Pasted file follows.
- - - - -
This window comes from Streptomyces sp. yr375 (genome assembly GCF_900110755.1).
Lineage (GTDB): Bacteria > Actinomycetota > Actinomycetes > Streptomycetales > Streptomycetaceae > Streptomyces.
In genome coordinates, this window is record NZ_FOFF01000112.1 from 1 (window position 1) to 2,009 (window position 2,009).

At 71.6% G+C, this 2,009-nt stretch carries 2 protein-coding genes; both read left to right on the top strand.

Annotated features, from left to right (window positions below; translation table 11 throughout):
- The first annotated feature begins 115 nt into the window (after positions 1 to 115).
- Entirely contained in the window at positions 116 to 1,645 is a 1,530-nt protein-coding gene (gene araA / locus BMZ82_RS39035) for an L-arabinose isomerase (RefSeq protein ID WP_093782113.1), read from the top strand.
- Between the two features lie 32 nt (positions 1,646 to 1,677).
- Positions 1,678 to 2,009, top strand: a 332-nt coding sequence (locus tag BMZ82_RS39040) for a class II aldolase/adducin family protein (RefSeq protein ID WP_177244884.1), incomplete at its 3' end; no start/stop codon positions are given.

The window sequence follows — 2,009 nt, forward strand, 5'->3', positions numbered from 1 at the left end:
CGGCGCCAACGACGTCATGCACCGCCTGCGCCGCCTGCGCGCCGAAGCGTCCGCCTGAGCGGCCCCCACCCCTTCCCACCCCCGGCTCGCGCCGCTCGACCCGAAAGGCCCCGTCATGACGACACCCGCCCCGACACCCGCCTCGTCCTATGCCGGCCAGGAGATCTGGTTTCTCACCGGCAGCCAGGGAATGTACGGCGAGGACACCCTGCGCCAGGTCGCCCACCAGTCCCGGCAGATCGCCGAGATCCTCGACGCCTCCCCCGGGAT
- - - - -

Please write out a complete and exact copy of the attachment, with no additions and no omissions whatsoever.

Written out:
This window comes from Streptomyces sp. yr375 (genome assembly GCF_900110755.1).
Lineage (GTDB): Bacteria > Actinomycetota > Actinomycetes > Streptomycetales > Streptomycetaceae > Streptomyces.
In genome coordinates, this window is record NZ_FOFF01000112.1 from 1 (window position 1) to 2,009 (window position 2,009).

At 71.6% G+C, this 2,009-nt stretch carries 2 protein-coding genes; both read left to right on the top strand.

Annotated features, from left to right (window positions below; translation table 11 throughout):
- The first annotated feature begins 115 nt into the window (after positions 1 to 115).
- Entirely contained in the window at positions 116 to 1,645 is a 1,530-nt protein-coding gene (gene araA / locus BMZ82_RS39035) for an L-arabinose isomerase (RefSeq protein ID WP_093782113.1), read from the top strand.
- Between the two features lie 32 nt (positions 1,646 to 1,677).
- Positions 1,678 to 2,009, top strand: a 332-nt coding sequence (locus tag BMZ82_RS39040) for a class II aldolase/adducin family protein (RefSeq protein ID WP_177244884.1), incomplete at its 3' end; no start/stop codon positions are given.

The window sequence follows — 2,009 nt, forward strand, 5'->3', positions numbered from 1 at the left end:
CGGCGCCAACGACGTCATGCACCGCCTGCGCCGCCTGCGCGCCGAAGCGTCCGCCTGAGCGGCCCCCACCCCTTCCCACCCCCGGCTCGCGCCGCTCGACCCGAAAGGCCCCGTCATGACGACACCCGCCCCGACACCCGCCTCGTCCTATGCCGGCCAGGAGATCTGGTTTCTCACCGGCAGCCAGGGAATGTACGGCGAGGACACCCTGCGCCAGGTCGCCCACCAGTCCCGGCAGATCGCCGAGATCCTCGACGCCTCCCCCGGGAT